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Abstract Policy-makers must allocate scarce resources to support constituents’ health needs. This requires policy-makers to be able to evaluate health states and allocate resources according to some principle of allocation. The most prominent approach to evaluating health states is to appeal to the strength of people’s preferences to avoid occupying them, which we refer to as decision utility metrics. Another approach, experienced utility metrics, evaluates health states based on their hedonic quality. In this article, we argue that although decision utility metrics face a number of significant problems, the appropriate response to these problems is not to replace them with experienced utility metrics. Rather, decision utility metrics should be employed in conjunction with experienced utility metrics. Specifically, respondents to decision utility surveys should be provided with the results of experienced utility metrics in an effort to make their decisions better informed and more robust to the deficiencies of decision utility metrics. Ultimately, this approach would improve quality-adjusted life year calculations and enhance the decision-making of policy-makers in allocating resources to support constituents’ health needs. Introduction Governments, international agencies and non-governmental organizations responsible for the health of their constituents must decide how to allocate scarce resources. To do so in a rational and effective manner, policy-makers require two things. First, they require a justifiable principle of allocation, for example, priority to the worse off or fair innings. Secondly, they require a health state metric—a principled way of determining the badness of particular states of being or functioning caused by the presence or absence of disease or disability. Such metrics allow policy-makers to assign cardinal values to different health states and so to calculate the number of quality-adjusted life years (QALYs) that particular treatments or public health interventions can be expected to yield (Weinstein et al., 2009), or the number of disability-adjusted life years (DALYs) that particular treatments or interventions can be expected to prevent (Murray, 1994). Policy-makers require a health state metric if they are to allocate scarce resources in a rational and effective manner, since they can only accurately apply principles of allocation if they have one; they can only give priority to the worse off if they know which individuals are worse off. The most prominent approach to evaluate health states is to appeal to the strength of people’s preferences to avoid occupying them. We shall refer to metrics that adopt this approach as decision utility metrics (Dolan and Kahneman, 2008). Widely used examples of these metrics include the Health Utilities Index (Horsman et al., 2003) and the EQ-5D (Williams, 2005). In recent years, however, some scholars have criticized these metrics, arguing that they suffer from a number of problems. Chief among these problems is that respondents’ preferences regarding particular health states are often based on mistaken beliefs about these states (Dolan and Kahneman, 2008; Hausman, 2015). Some scholars have argued further in favor of experienced utility metrics, which evaluate health states by appealing to the quality of experience of people experiencing those states (Dolan and Kahneman, 2008; Dolan, 2011).1 The choice of metrics matters since different metrics imply different health state valuations, and so different allocations of scarce resources (Wolff et al., 2012). In this article, we argue that although decision utility metrics face a number of significant problems, the appropriate response to these problems is not to replace them with experienced utility metrics; there are good reasons not to evaluate health states solely by appealing to the quality of experience of people inhabiting them. We argue instead that the appropriate response to these problems is to improve decision utility metrics by taking steps to ensure that respondents’ preferences regarding the health states under evaluation are as informed as possible. Most importantly, following Loewenstein and Ubel (2008), we argue that decision utility metrics should be used in conjunction with experienced utility metrics. Respondents to decision utility surveys should be provided with the results of experienced utility metrics to ensure that they are informed about the quality of experience of people inhabiting those states.2 Decision Utility Metrics and Their Problems Health states are states of being or functioning caused by the presence or absence of disease or disability. Health states therefore include normal functioning, i.e. full health, and departures from it, which may occur along a number of dimensions including mobility, sight, hearing, cognitive ability, pain and mood. In the calculation of QALYs, full health is given a value of 1, and death is given a value of 0. The role of health state metrics is to assign a value between 1 and 0 to health states that fall between full health and death. Scholars often justify particular health state metrics by arguing that they embody the correct account of well-being, thus allowing them to identify the extent to which different health states diminish the quality of people’s lives. By well-being here, we follow Fred Feldman (2004) in meaning the ‘life that is good in itself for the one who lives it’. Throughout the article, we shall use the terms well-being, the good life, quality of life and welfare interchangeably. Health states need not be evaluated only by appeal to their effect on the well-being of those inhabiting them. One might also think that the value of these state should depend on their effect on the well-being of others. In determining which treatments to prioritize, after all, policy-makers may wish to prioritize those treatments that address health states that are not just worse for patients but also patients’ families and the broader society.3 We take no position on the question of which additional factors—if any—should inform the evaluation of health states. We think that any reasonable evaluation of health states should include their impact on those inhabiting them. The question of how particular health states impact the well-being of those inhabiting them is thus a distinct and important question, and so our analysis has important implications for health state evaluation, regardless of whether other factors should matter as well. Decision utility metrics evaluate health states by measuring the strength of people’s preferences to avoid occupying them. These preferences can be elicited in a number of ways, including through the use of rating scale, time trade-off and standard gamble methods (Torrance, 1986). Rating scale methodologies simply ask subjects to place different health states on an interval scale (Torrance, 1986: 18–20). Standard gamble methodologies are more complex. They require individuals to choose between two alternatives, where alternative one is a particular health state, and alternative two is a treatment with two health outcomes—full health or death—where the probability of full health is P, and the probability of death is 1−P. The value of P is then adjusted until the subject is indifferent between the two alternatives, at which the value of the health state in question is then equivalent to P (Torrance, 1986: 20–22). Finally, time trade-off methodologies ask subjects to choose between being in health state x for time t and being fully healthy for time y < t (Torrance, 1986: 22–25). Time y is then varied until the subject is indifferent between the alternatives, and the value for state x is simply y/t. Decision utility metrics are often justified by appeal to a preference satisfaction account of well-being, according to which well-being consists in the satisfaction of preferences (Dolan and Kahneman, 2008; Hausman, 2015). Because decision utility metrics are justified in this way however, they inherit the problems with preference satisfaction as a theory of well-being, and these are precisely the objections critics of decision utility metrics raise against them. First, people’s preferences for particular outcomes or states of affairs are often based on false beliefs, and so the satisfaction of these preferences often does not promote their well-being.4 The strength of people’s preferences for or against a particular state of affairs, in these cases, is not a reliable indicator of the extent to which the realization of the state of affairs in question will affect their well-being. In the context of health state valuation, the strength of people’s preferences to avoid a particular health state may be based on false beliefs about the health state in question, thus providing a poor basis for estimating the extent to which such states impact their well-being. Even if respondents are provided with a description of a particular health state, they will not know what it is like to inhabit that state, and may have false beliefs about how the state would impact their lives (Ubel et al., 2003; Dolan and Kahneman, 2008; Dolan, 2011; Hausman, 2015). For example, people who become paraplegics may be pleasantly surprised by the fact that their paraplegia results in less of a drop in the quality of their experience than anticipated (Dolan and Kahneman, 2008). As such, respondents may not be in a position to make fine-grained judgments about exactly how much worse a particular heath state is for their well-being than full health. Secondly, people often have preferences for states of affairs that do not plausibly impact their well-being (Sumner, 1996). For example, an opponent of vaccinations who was vaccinated as a child might have a preference that their friends and neighbors not vaccinate their children. Yet, an unrevised preference satisfaction view would seem to be committed to the position that the satisfaction of preferences such as these impacts people’s well-being. In the health evaluation context, people may evaluate health states on the grounds of how these states would affect their ability to care for their elderly parents, i.e. how these states would affect the well-being of others, rather than how they would affect their own well-being strictly construed. Decision utility metrics therefore may yield health state valuations that do not reliably track the impact of these states on patients’ well-being, rather than the well-being of others. Why Not Experienced Utility Metrics? Given these problems with decision utility metrics, scholars have recently argued for the use of experienced utility metrics to evaluate health states (Dolan and Kahneman, 2008). Such metrics determine the value of health states by appealing to the hedonic quality of the experience of people inhabiting those states (Dolan and Kahneman, 2008). Experienced utility metrics might estimate the quality of such people’s experience by having them rate the quality of their feelings at random times of day (experience sampling method) or complete diary entries detailing the quality of the previous day’s experiences (daily reconstruction method) (Dolan and Kahneman, 2008). Experienced utility metrics are grounded in sensory hedonism (Dolan and Kahneman, 2008), the view that the good life is the pleasant life. On this view, pleasures are understood to be certain feelings or sensations, i.e. experiences, having positive affect (Feldman, 2004). The value of particular health states, according to sensory hedonism, is thus just a function of the quality of the experience of people inhabiting those states. Experienced utility metrics, their proponents argue, avoid the chief problems with decision utility metrics, since they measure health states by appeal to the direct experiences of people inhabiting those states. The problem with experienced utility metrics however, is that sensory hedonism faces a serious problem as an account of well-being. Although quality of experience surely matters for well-being, it is not the only thing that matters. More specifically, it is reasonable to think that the value of many activities and projects, i.e. the extent to which they contribute to people’s well-being, is not solely determined by the amount of pain or pleasure that they promise. For example, many people hold that projects and activities such as raising children, competitive running, rock climbing or backcountry camping contribute greatly to their well-being, even though they often promise little sensory pleasure and a good deal of pain, e.g. stress, anxiety and physical discomfort.5 This problem with sensory hedonism is highly relevant for health state evaluation. Because experienced utility metrics only consider the quality of experience associated with particular health states, they may not fully capture their disvalue. People may reasonably think that particular health states significantly impact their well-being insofar as they prevent them from engaging in their favorite activities, even though these states do not impact the quality of their experience to nearly the same degree. For example, in one study, colostomy patients reported experiencing similar moods as people without colostomies but were willing to give up 15 per cent of their projected remaining years to be free of this condition (Smith et al., 2006). In another study, patients receiving hemodialysis for end-stage renal disease exhibited no statistically significant difference in mood compared to healthy controls, despite requiring 3-hour treatments three times per week and having to follow a strict diet (Riis et al., 2005). In these and other cases, experienced utility metrics may underestimate the disvalue of these health states. Although people occupying these states exhibit similar moods as healthy controls, these states restrict the number and type of projects that sufferers can set and pursue (Hausman, 2015). Since well-being is not solely a function of the quality of one’s experience, the value of particular health states is not solely a function of the quality of experience of people inhabiting them. Paul Dolan (2011: 28), a chief proponent of experienced utility metrics, responds to this objection in the following way: I do not doubt that preferences should be accounted for when allocating resources and I also do not doubt that opportunities, capabilities, and ‘what people can do’ all matter…But all of these things only matter because they show up in better experiences—maybe not today, maybe not tomorrow, but at some point for someone, somewhere. As a ‘happiness economist’, I make no great claims for the significance of anything—being able to walk or having children—beyond its effect on happiness. The problem with Dolan’s response is that it begs the question. It assumes that the value of activities and projects is simply a function of the quality of experience of those engaging in them. The objection to sensory hedonism, by contrast, is precisely that there are projects and activities whose value is not solely dependent on the quality of experience that they offer.6 As we suggest below, we think this problem with experienced utility metrics, along with other considerations, is sufficient to show that policy-makers should not evaluate health states solely by appealing to experience utility metrics. But this does not mean that these metrics have no role in the evaluation of health states. Decision Utility or Experienced Utility Metrics? Both Both decision utility metrics and experienced utility metrics are therefore grounded in accounts of well-being that face significant problems, problems that these metrics inherit. Which metric should policy-makers use to evaluate health states? In our view, Loewenstein and Ubel (2008) offer a promising approach to this question. Discussing similar problems that arise with decision utility and experienced utility metrics in the broader context of public policy analysis, Loewenstein and Ubel (2008: 1807) suggest a hybrid approach involving ‘decision utility measures among people who are thoroughly and convincingly informed about the relevant research on experience utility’. Call this hybrid approach the Loewenstein–Ubel (LU) approach. In what follows, we explore what the LU approach might look like in the context of health state evaluation, and show that the resulting account is superior to other possible solutions to the above-mentioned problems with decision utility and experienced utility metrics. Loewenstein and Ubel (2008: 1807) develop their approach in the context of public policy evaluation. They suggest that government decisions regarding taxation, spending and regulation should be informed by consideration of residents’ well-being, and that to determine the effects of particular policy proposals on residents’ well-being, the LU approach should be used (Loewenstein and Ubel, 2008: 1807). In the context of public policy analysis, the LU approach involves the use of deliberative democracy methods, in which a random sample of the population would be informed by experts about the policy issue under discussion—including the likely effects of different proposals on residents’ experienced utility—and invited to deliberate about the policy proposals on offer (Loewenstein and Ubel, 2008: 1807). What might the LU approach look like in the context of health state evaluation? As we explain above, in this context, the relevant decision utility metrics are rating scale, time trade-off and standard gamble methodologies. To implement the LU approach in the context of health state evaluation would thus involve providing respondents with information regarding the objective features of health states, but also the results of experienced utility metrics regarding the health states under evaluation. On this proposal therefore, an experienced utility metric is housed within a decision utility metric. Respondents would be provided with information regarding the objective facts of particular health states, as well as the results of experienced utility metrics. They would then be asked to evaluate health states, considering how these states would affect the satisfaction of their preferences, using rating scale, time trade-off or standard gamble methodologies. The LU approach, we suggest, offers a defensible way to evaluate health states, given the problems we identify above with experienced utility and decision utility metrics. First, the LU approach goes some distance to address the problems with decision utility metrics. As we note above, preference satisfaction accounts of well-being face two problems that decision utility metrics inherit: (i) preferences based on mistaken beliefs and (ii) unrestricted preferences. To solve these problems, scholars have revised the preference satisfaction account of well-being, arguing that well-being consists not in the satisfaction of actual preferences but rather in the satisfaction of restricted and informed preferences. On this view, one’s well-being is determined by the satisfaction of the restricted preferences one would have if one occupied a privileged epistemic standpoint, i.e. had unconstrained access to all of the relevant information concerning the goods and lives one must choose among (Griffin, 1986; Railton, 1986; Rawls, 1971; Sobel, 1994). This position solves problem (i) since well-being consists in the satisfaction of fully informed preferences, and it solves problem (ii) since well-being consists in the satisfaction of restricted preferences, i.e. preferences that concern only one’s own interests and not the interests of others. While such a view largely addresses these problems in principle, it is of course not possible to occupy this privileged epistemic standpoint in actuality. Occupying this standpoint, after all, involves knowing all materially relevant facts and also knowing what it would be like to live out all possible lives. With respect to health state evaluation, since respondents cannot occupy this standpoint, no realistic decision utility metric could yield health state evaluations that reflect the impact of health states on people’s restricted and informed preferences. Still, the restricted and informed preference satisfaction view provides guidance for how policy-makers can improve existing decision utility metrics, and the LU approach goes some distance to implement this guidance. Addressing (ii), the LU approach requires that policy-makers direct respondents to evaluate health states based on the extent to which they impact the satisfaction of their restricted preferences and not their unrestricted preferences (Hausman, 2015: 77–78). With respect to (i), the LU approach requires policy-makers to provide respondents with materially relevant information about the health states they are asked to evaluate in an accessible form. By doing so, policy-makers can ensure that respondents’ preferences regarding health states are not based on false information or mistaken beliefs (Hausman, 2015: 77–78).7 Such information includes objective facts regarding the health states in question, e.g. the degree to which such states affect people’s bodies and limit their activities, and it also includes subjective facts, e.g. how the states in question affect the quality of people’s experience. Thus, according to the LU approach, respondents should be provided with the results of experienced utility metrics. The results of such metrics provide respondents with crucial information concerning central aspects of the health states to be evaluated: the quality of experience of people inhabiting those states. By providing respondents with the results of experienced utility metrics, they may be less likely to make mistakes in the evaluation of many health states. The LU approach also addresses the problem we identify above with experienced utility metrics. Recall that the chief problem with these metrics is that they only consider quality of experience in the evaluation of health states, a significant problem since quality of experience is not the sole determinant of well-being. The LU approach avoids this problem, since it allows respondents to evaluate health states by appeal to considerations other than the effect of these states on the quality of their experience. Moreover, by presenting respondents with the results of experienced utility metrics, this approach also retains the central insight motivating experienced utility metrics, namely, that quality of experience contributes to well-being. For these reasons therefore, we think that the LU approach, as we envision it in the context of health state evaluation, offers a promising way forward, given the problems with experienced utility and decision utility metrics. The LU approach is not the only possible way forward however, and some may find an alternative to be more defensible. First, one might argue in favor of the use of experienced utility metrics to evaluate health states. Since we identify problems with both decision utility and experienced utility metrics, one might argue our endorsement of the LU approach, i.e. a revised decision utility metric is arbitrary. It would be equally defensible, one might argue, to opt for an experienced utility metric. The LU approach does favor decision utility metrics, but we do not think this favoring is arbitrary or undue. First, the problems we identify above with decision utility metrics can be addressed—to some extent—by providing respondents with more information and directing them to consider how health states affect their own interests. The problem with experienced utility metrics, namely, that they take quality of experience to be the sole determinant of well-being, is impossible to solve without scrapping the basic features of experienced utility metrics. The defining feature of these metrics, after all, is that they evaluate health states solely by appeal to the quality of experience of people inhabiting them. In our view therefore, our proposed decision utility metric rests on what we take be a more defensible account of well-being than experienced utility metrics. Secondly, even if one is unconvinced that the satisfaction of restricted and informed preferences is constitutive of well-being, there is a good reason to think that the satisfaction of such preferences is evidence of well-being. As Daniel Hausman argues, even if we do not know what well-being is, it is reasonable to think that the satisfaction of people’s preferences tend to improve their well-being, when three conditions are satisfied: (i) people are self-interested; (ii) people’s preferences are complete and transitive and not influenced by biases; and (iii) people are fully informed (Hausman, 2015). Respondents to decision utility metrics will not of course completely satisfy these conditions, but the revisions to these metrics that we introduce above do ensure that respondents will come closer to satisfy them. As such, even if respondents’ health state valuations on our revised decision utility metric do not fully reflect the impact of particular health states on people’s well-being, these valuations can be understood to offer reasonably reliable evidence regarding this impact. Finally, there is a sense in which decision utility metrics offer a fairer way to evaluate health states compared to experienced utility metrics. Since citizens of contemporary liberal democracies reasonably disagree about well-being and the nature of the good life, it is unfair to evaluate health states by appeal to one particular conception of what makes people’s lives go well. Experienced utility metrics do precisely this, holding that the good life is the pleasant life. One might think that decision utility metrics do the same, since they hold that well-being consists in the satisfaction of restricted and informed preferences. But decision utility metrics can be understood in another way, as offering a fair procedure for evaluating health states under circumstances of reasonable disagreement concerning well-being (MacKay, 2017). Since decision utility metrics determine the value of health states by incorporating and averaging the health-related preferences of a representative sample of people, they constitute a procedure for evaluating health states that gives equal weight to each person’s conception of well-being. After all, such metrics allow individuals to evaluate health states according to their own conception of the good life: hedonists can evaluate health states by reference to the hedonic quality of experience of people inhabiting those states, and perfectionists can determine the value of health states by appeal to the substantive goals they deem to be valuable. One might also argue in favor of an alternative hybrid approach. Rather than have respondents incorporate the results of experienced utility metrics in their evaluation of health states by means of a decision utility metric, one might suggest that for particular health states, policy-makers should simply take the average value from representative experienced utility and decision utility metrics. This approach, after all, would appear to be a fair and neutral way to adjudicate the dispute among the proponents of experienced utility metrics on the one hand, and decision utility metrics on the other. We see two problems with this proposal. First, it does not address the problem of uninformed preferences in the way that the LU approach does. Secondly, while this proposal appeals to the value of fairness, we suggest that the LU approach offers a far fairer and more democratic solution to reasonable disagreement about the nature of well-being. As we note above, the LU approach leaves it up to members of the public to weigh considerations of quality of experience and preference satisfaction in the evaluation of wealth states, not policy-makers. The LU approach therefore gives equal weight to each respondents’ conception of well-being. Finally, one might grant that our proposal is superior to either unrevised decision utility or experienced utility metrics from a normative standpoint, but question whether it is feasible. Providing respondents with more information may sound like a promising idea, but respondents may struggle to understand, appreciate and process the information with which they are provided (Loewenstein and Ubel, 2008; Hausman, 2015).8 This is a legitimate concern, and unfortunately, we cannot fully address it here. Ultimately, to show that the LU approach is feasible, we would need to try it out with respondents and demonstrate that their responses were more informed than they would have been under an unrevised decision utility metric. One way to do this would be to randomly assign respondents to either the LU approach or an unrevised decision utility metric with the aim of determining whether and how the provision of information changed their responses. Investigators could intentionally provide respondents with health states for which the experienced utility scores are counter-intuitive as a way of determining whether respondents’ evaluations reflected an understanding and appreciation of these facts. Despite the challenges of successfully informing respondents, we are hopeful about the prospects of the LU approach. Social scientists are actively devising better and better ways to communicate technical information to members of the public with the aim of promoting informed decision-making, and this knowledge may be applicable to the context of health state evaluation (Fagerlin et al., 2011). In addition, even if the LU approach results in only marginally better informed health state evaluations, this would still be morally significant. The LU approach would clearly be superior to unrevised decision utility metrics, and given the problems with experienced utility metrics, namely, the way in which they exclude all contributors to well-being other than quality of experience, it is arguable it would be on balance superior to experienced utility metrics. With respect to feasibility therefore, the LU approach may only need to clear a very low bar to offer an approach to health state evaluation that is superior to existing alternatives. Conclusions We have outlined an approach to health state evaluation that combines the features of both decision utility and experienced utility metrics. With preference-based decision utility metrics as a framework, experienced utility metrics contribute to respondents’ decision-making processes as materially relevant information regarding the hedonic quality of experience. On this proposal, respondents to decision utility surveys are provided with the results of experienced utility metrics in an effort to make their decisions better informed. Adoption of this hybrid approach would allow policy-makers to allocate scarce resources using encompassing, defensible metrics. Ultimately, we argue such an approach promises to lead to more effective and just policy outcomes. Footnotes 1. For an excellent overview of the many value choices that must be made in the calculation of QALYs and DALYs, see Schroeder (2016). 2. While our article aims to show that a suitably reformed decision utility metric is morally superior to experienced utility metrics for the purposes of health state evaluation, we do not attempt to show that this reformed decision utility metric is morally superior to all possible health states metric. For recently developed, promising alternatives to both experienced utility and decision utility metrics, see Bleichrodt and Quiggin (2013) and Hausman (2015). 3. Thanks to an anonymous reviewer for raising this possibility. 4. For different versions of this objection, see Arneson (1999); Griffin (1986); Lauinger (2011); Sobel (1994); and Sumner (1996). 5. This problem with sensory hedonism is widely acknowledged in the philosophical literature. See Nozick (1975); Hausman (2010); and Dorsey (2011). 6. Roger Crisp offers the strongest defense of sensory hedonism against this line of argument, pressing non-hedonists to identify the features of activities and projects—other than pleasure—that contribute to people’s well-being. See Crisp (2006). In our view, Dale Dorsey argues convincingly that Crisp’s defense is not successful. See Dorsey (2011). 7. The use of informed consent forms in the context of medical practice and research is widespread. The literature on informed consent, particularly concerning what types of information should be presented in consent forms and how it should be presented, provides a good resource for reforming decision utility metrics. 8. Thanks to an anonymous reviewer for raising this worry. References Arneson R. ( 1999). Human Flourishing Versus Desire Satisfaction. Social Philosophy and Policy , 16, 113– 142. Google Scholar CrossRef Search ADS Bleichrodt H., Quiggin J. ( 2013). Capabilities as Menus: A Non-Welfarist Basis for QALY Evaluation. 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Public Health Ethics – Oxford University Press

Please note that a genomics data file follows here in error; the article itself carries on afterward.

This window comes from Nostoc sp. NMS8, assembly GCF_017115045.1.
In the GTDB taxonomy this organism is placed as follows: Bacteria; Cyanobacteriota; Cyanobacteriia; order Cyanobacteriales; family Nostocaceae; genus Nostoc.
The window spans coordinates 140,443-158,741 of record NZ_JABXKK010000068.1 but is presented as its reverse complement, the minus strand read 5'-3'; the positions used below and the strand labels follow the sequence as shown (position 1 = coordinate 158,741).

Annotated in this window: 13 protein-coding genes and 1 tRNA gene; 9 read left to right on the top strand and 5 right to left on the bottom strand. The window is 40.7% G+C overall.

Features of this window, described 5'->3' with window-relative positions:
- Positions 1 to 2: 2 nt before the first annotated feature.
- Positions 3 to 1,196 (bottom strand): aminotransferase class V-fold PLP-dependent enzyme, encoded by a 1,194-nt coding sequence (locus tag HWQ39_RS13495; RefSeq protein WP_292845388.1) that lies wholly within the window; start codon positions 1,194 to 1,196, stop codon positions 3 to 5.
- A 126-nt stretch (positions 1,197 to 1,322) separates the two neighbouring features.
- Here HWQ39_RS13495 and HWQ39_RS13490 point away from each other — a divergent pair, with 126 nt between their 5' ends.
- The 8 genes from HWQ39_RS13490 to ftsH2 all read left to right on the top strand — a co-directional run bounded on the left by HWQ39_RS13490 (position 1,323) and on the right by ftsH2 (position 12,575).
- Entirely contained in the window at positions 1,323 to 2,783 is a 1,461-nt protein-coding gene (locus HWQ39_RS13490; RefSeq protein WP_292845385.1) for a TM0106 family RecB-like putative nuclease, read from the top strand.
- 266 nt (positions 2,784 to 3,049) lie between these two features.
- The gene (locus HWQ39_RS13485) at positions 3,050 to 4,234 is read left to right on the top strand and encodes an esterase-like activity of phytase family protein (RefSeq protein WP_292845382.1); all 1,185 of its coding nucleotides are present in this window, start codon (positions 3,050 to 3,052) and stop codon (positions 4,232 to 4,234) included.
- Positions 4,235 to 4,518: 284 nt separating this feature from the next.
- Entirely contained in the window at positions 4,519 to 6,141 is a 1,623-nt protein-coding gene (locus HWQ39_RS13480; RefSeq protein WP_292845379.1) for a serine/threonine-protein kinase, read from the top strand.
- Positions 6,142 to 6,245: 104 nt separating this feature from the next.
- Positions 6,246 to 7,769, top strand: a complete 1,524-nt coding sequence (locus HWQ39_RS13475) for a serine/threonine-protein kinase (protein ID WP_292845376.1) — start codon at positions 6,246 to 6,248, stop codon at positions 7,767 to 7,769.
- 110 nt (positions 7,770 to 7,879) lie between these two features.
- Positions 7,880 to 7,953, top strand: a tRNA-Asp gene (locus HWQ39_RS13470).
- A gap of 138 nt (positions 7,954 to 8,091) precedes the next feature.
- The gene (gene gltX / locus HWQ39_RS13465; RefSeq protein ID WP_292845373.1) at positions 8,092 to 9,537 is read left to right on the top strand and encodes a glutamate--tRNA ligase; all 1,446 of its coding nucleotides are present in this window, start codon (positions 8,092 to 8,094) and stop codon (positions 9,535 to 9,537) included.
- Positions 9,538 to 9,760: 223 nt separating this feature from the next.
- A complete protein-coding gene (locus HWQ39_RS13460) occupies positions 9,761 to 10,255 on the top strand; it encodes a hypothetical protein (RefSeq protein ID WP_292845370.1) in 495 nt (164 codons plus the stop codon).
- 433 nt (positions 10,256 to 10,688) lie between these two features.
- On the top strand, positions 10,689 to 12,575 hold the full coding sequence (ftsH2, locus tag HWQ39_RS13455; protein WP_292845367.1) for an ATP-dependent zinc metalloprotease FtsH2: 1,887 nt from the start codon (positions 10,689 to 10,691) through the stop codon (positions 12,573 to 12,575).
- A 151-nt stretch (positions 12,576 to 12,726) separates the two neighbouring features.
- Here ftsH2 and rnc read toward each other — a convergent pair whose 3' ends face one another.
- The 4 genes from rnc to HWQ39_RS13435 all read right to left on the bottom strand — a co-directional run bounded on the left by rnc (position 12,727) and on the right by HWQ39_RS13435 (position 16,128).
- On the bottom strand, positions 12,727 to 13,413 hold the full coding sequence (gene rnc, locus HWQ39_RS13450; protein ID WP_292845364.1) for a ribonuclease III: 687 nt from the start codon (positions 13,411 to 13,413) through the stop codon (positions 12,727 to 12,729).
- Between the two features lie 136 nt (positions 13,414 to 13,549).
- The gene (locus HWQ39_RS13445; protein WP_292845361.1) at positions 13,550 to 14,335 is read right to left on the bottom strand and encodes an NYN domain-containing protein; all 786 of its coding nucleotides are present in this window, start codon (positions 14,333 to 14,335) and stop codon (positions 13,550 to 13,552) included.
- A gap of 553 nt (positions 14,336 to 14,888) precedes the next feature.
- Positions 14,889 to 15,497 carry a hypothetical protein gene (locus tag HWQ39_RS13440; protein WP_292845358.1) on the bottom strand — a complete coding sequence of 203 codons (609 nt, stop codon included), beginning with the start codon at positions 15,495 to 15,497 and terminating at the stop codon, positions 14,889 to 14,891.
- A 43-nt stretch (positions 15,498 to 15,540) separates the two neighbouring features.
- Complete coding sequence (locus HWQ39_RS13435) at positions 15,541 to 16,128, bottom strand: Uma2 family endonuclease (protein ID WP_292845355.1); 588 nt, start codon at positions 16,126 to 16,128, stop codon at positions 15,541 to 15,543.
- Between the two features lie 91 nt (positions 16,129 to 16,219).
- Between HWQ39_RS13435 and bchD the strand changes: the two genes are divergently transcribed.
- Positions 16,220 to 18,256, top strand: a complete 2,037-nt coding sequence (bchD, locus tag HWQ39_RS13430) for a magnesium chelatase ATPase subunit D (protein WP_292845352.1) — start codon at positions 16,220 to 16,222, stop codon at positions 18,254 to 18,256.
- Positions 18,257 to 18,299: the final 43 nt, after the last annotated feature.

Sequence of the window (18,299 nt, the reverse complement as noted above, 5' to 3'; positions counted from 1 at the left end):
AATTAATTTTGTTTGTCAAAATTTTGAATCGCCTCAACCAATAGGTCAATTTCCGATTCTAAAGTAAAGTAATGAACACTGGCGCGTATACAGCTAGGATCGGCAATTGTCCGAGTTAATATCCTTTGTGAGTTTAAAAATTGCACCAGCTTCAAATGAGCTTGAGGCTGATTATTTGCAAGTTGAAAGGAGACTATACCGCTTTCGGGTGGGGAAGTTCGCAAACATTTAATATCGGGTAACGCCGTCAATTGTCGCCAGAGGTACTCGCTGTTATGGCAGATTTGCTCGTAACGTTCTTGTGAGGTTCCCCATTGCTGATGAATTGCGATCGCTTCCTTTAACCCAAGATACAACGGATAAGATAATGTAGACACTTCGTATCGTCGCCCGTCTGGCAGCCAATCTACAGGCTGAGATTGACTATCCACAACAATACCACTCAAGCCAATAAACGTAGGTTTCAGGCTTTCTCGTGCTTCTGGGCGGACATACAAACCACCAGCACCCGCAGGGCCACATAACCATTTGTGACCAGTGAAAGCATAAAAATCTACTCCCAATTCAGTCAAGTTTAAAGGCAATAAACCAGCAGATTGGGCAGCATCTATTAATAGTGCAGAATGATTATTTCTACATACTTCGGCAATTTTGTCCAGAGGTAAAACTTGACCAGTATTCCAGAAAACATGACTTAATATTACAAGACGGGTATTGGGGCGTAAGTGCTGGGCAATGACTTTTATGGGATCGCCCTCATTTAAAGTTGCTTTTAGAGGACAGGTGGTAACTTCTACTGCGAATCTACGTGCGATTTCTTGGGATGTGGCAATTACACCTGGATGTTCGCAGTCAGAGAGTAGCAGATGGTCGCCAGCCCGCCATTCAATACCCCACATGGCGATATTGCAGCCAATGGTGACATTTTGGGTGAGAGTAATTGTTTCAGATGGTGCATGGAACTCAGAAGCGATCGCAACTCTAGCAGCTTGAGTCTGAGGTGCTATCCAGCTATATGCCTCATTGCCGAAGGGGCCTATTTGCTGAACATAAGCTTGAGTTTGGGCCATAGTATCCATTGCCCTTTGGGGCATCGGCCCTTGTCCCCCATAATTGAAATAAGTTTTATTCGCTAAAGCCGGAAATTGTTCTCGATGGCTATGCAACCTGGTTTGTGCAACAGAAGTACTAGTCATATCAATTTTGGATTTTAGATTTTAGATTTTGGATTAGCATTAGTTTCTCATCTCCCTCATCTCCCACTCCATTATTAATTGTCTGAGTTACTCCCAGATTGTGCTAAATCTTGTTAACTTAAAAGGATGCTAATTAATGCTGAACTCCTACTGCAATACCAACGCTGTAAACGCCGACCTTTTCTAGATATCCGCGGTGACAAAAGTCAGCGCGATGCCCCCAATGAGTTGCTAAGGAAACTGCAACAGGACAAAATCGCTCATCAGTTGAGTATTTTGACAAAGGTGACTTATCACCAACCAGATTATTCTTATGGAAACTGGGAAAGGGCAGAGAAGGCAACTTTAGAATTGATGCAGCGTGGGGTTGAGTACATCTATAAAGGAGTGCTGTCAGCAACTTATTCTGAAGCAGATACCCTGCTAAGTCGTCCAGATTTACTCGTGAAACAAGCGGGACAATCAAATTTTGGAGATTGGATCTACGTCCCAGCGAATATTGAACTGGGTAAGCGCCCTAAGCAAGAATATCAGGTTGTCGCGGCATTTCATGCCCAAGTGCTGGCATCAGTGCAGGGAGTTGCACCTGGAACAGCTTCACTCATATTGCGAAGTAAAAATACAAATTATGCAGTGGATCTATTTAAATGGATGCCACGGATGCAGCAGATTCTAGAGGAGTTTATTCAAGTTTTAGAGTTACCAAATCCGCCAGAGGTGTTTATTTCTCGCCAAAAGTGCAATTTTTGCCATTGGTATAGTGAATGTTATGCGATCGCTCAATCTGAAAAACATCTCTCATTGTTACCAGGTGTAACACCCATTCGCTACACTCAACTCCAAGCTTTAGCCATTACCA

Published: Apr 1, 2018